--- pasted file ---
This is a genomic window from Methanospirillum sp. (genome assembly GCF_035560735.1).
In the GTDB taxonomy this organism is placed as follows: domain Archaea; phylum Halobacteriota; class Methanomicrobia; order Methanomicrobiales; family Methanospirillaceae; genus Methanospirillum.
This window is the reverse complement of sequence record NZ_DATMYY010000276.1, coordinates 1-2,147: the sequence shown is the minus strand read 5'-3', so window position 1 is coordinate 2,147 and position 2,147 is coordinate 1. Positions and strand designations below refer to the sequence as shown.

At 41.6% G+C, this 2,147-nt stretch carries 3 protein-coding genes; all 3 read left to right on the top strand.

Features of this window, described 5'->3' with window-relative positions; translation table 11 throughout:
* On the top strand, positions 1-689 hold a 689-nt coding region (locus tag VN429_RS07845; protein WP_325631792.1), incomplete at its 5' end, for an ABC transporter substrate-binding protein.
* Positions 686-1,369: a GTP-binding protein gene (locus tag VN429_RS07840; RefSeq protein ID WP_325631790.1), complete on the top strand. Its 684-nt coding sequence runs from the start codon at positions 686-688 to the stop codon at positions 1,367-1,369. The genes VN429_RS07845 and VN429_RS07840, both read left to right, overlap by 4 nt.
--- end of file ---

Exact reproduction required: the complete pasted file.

This is a genomic window from Methanospirillum sp. (genome assembly GCF_035560735.1).
In the GTDB taxonomy this organism is placed as follows: domain Archaea; phylum Halobacteriota; class Methanomicrobia; order Methanomicrobiales; family Methanospirillaceae; genus Methanospirillum.
This window is the reverse complement of sequence record NZ_DATMYY010000276.1, coordinates 1-2,147: the sequence shown is the minus strand read 5'-3', so window position 1 is coordinate 2,147 and position 2,147 is coordinate 1. Positions and strand designations below refer to the sequence as shown.

At 41.6% G+C, this 2,147-nt stretch carries 3 protein-coding genes; all 3 read left to right on the top strand.

Features of this window, described 5'->3' with window-relative positions; translation table 11 throughout:
* On the top strand, positions 1-689 hold a 689-nt coding region (locus tag VN429_RS07845; protein WP_325631792.1), incomplete at its 5' end, for an ABC transporter substrate-binding protein.
* Positions 686-1,369: a GTP-binding protein gene (locus tag VN429_RS07840; RefSeq protein ID WP_325631790.1), complete on the top strand. Its 684-nt coding sequence runs from the start codon at positions 686-688 to the stop codon at positions 1,367-1,369. The genes VN429_RS07845 and VN429_RS07840, both read left to right, overlap by 4 nt.